The average IB score at CIS is around 38 and the higher education department is extremely experienced in assisting students to enter elite universities.


Number of pupils: 1,500 Ages: Four to 18 Number of campuses and location: One in Braemar Hill Fees: $164,400 to $260,800 Principal: Sean Lynch (2018) Senior school exam system: IB Language of instruction: Mixture of English and Mandarin depending on the year group Taught languages: Mandarin, French, Spanish Other details: Debenture- yes; Capital levy – yes; Chinese – traditional with some simplified for beginners



Discovery Bay International School


Discovery Bay International School offers a British curriculum, centred around the community of Discovery Bay on the island of Lantau. Due to this fact, the school is more expat dominated than some other international schools where there is a broader representation of local Hong Kong Chinese. However equally, DBIS is renowned for being a very community centric school.


The school has expanded organically over time and now offers a full through train education from nursery. The campus is large and impressive and is definitely one of the the calmer, greener campuses available to Hong Kong students. DBIS makes the most of this rural surroundings within the curriculum and out of classroom learning.


Number of pupils: 1,070 Ages: Three to 18 Number of campuses and location: One in Discovery Bay Fees: $113,300 to $185,500 Principal: Stuart Bridge (2019) Senior school exam system: IGCSE and A-Levels Language of instruction: English Taught languages: Mandarin, French, Spanish Other details: Debenture (development levy) – yes; Capital levy – no; Chinese – simplified



English Schools Foundation


English Schools Foundation is a group of schools that was founded in 1967, offering an affordable English education, subsidised by the government. It has grown over time and the ESF umbrella now comprises 22 schools located all around Hong Kong, from Sha Tin to Southside, from kindergarten to secondary. The government subsidy has now been removed and fees are more competitively aligned with other international schools.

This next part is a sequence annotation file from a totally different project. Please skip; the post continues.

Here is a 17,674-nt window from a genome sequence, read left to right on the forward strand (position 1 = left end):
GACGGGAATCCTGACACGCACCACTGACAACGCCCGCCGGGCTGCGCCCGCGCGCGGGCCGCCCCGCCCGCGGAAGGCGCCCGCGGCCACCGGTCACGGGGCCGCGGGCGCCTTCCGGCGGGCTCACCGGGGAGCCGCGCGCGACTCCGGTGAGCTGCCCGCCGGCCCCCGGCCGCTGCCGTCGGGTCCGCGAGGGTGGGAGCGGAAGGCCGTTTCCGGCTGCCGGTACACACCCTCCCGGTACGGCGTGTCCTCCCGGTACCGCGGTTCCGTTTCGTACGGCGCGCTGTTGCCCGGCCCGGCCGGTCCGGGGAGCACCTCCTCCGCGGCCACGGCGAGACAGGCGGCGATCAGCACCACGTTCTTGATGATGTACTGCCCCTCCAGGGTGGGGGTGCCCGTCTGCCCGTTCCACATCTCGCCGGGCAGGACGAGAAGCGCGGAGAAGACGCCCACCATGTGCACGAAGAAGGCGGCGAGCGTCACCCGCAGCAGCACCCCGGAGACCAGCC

All ESF schools operate under their own name – for instance, South Island School and The Peak School – and almost all are dedicated faculty schools, meaning they have separate campuses for primary, secondary etc. This is with the exception of two which are through-train (Discovery College and Renaissance College).


The schools largely follow the IB curriculum, however the dedicated secondary schools also sit IGCSEs. For those not wanting to sit the IB diploma, they have designed an alternative called Applied Learning Pathway (ALP). The schools operate a catchment area admissions process, the specifics of which are in its website.


Number of pupils: 17,500 Ages: Three to 18 Number of campuses and location: 22 schools across all areas of Hong Kong Fees: $72,500 to $175,400 Principal: Belinda Greer (CEO since 2013) Senior school exam system: IGCSE in Year 11 (except Renaissance and Discovery) and IB or ALP (see above) Language of instruction: English Taught languages: Mandarin, French, Spanish, German, Japanese, Italian – variable by school Other details: Debenture – yes; Capital levy – yes; Chinese – simplified



French International School